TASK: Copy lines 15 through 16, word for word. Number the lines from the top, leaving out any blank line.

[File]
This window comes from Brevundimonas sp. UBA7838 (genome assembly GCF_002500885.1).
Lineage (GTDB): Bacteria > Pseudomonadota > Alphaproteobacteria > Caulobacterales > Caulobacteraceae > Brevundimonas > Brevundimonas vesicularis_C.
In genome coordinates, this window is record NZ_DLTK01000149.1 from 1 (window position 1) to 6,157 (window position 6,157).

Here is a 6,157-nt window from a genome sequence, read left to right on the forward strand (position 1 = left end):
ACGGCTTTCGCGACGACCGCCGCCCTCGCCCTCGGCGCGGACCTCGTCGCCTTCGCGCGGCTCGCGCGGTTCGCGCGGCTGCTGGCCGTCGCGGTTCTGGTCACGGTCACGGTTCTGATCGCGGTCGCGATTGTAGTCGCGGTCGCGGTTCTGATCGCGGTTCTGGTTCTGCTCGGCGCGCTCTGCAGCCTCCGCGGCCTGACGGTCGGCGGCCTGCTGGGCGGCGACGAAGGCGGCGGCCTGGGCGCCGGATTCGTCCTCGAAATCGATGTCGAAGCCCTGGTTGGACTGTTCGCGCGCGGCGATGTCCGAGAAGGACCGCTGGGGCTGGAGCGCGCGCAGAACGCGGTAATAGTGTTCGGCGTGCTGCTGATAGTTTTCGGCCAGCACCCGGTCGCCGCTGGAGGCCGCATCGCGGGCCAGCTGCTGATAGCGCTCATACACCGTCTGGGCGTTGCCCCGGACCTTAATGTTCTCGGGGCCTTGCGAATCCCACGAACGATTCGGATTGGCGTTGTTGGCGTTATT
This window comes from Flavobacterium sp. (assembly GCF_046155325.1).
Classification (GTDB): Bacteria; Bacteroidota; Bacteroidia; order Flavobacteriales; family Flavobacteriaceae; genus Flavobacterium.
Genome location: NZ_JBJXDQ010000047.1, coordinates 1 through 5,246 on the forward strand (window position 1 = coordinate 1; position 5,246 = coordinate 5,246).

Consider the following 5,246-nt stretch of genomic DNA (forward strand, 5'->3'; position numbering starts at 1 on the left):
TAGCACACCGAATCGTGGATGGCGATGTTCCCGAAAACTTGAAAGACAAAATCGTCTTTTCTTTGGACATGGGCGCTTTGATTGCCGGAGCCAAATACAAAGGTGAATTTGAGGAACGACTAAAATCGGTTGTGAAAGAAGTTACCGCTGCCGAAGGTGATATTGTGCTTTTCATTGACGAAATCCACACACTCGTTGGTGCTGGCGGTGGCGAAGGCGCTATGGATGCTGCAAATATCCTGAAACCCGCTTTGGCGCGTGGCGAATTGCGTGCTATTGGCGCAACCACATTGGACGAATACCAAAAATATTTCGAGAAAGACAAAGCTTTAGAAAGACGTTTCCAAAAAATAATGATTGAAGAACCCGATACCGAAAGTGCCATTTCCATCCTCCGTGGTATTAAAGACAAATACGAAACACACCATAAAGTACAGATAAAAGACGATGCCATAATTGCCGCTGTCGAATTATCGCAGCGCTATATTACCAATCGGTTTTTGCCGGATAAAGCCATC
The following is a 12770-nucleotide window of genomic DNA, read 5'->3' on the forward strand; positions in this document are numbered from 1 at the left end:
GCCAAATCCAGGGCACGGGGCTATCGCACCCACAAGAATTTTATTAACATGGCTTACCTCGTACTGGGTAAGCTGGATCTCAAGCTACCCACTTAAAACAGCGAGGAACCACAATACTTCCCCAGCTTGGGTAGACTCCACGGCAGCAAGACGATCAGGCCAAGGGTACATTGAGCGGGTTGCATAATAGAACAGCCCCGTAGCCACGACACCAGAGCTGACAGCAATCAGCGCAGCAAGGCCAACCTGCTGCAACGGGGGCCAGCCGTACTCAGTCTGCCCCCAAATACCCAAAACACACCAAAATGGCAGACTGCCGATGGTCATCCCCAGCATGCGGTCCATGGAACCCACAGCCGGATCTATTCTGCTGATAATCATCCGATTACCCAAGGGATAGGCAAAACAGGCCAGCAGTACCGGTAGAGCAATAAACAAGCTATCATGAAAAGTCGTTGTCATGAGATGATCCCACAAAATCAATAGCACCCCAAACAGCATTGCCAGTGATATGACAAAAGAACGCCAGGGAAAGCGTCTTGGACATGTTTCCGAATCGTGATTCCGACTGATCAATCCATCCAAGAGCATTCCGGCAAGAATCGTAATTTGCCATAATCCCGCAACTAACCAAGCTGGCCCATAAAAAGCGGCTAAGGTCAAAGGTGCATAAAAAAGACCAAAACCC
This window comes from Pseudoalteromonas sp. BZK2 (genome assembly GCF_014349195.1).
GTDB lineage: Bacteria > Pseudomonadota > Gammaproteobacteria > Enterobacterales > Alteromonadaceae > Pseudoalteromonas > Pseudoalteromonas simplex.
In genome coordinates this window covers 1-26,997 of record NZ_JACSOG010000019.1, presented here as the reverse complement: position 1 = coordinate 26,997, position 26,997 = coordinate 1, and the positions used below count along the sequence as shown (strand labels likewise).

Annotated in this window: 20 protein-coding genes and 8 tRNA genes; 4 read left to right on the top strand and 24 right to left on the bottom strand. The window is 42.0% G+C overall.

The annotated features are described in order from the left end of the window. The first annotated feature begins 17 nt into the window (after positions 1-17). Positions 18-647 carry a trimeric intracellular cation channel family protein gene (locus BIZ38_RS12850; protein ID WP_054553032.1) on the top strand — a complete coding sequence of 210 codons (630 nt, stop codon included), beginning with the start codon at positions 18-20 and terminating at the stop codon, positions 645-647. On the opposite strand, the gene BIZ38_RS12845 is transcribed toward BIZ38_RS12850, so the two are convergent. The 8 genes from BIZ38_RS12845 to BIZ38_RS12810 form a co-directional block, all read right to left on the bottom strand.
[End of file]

In genome coordinates this window covers 1-26,997 of record NZ_JACSOG010000019.1, presented here as the reverse complement: position 1 = coordinate 26,997, position 26,997 = coordinate 1, and the positions used below count along the sequence as shown (strand labels likewise).

Annotated in this window: 20 protein-coding genes and 8 tRNA genes; 4 read left to right on the top strand and 24 right to left on the bottom strand. The window is 42.0% G+C overall.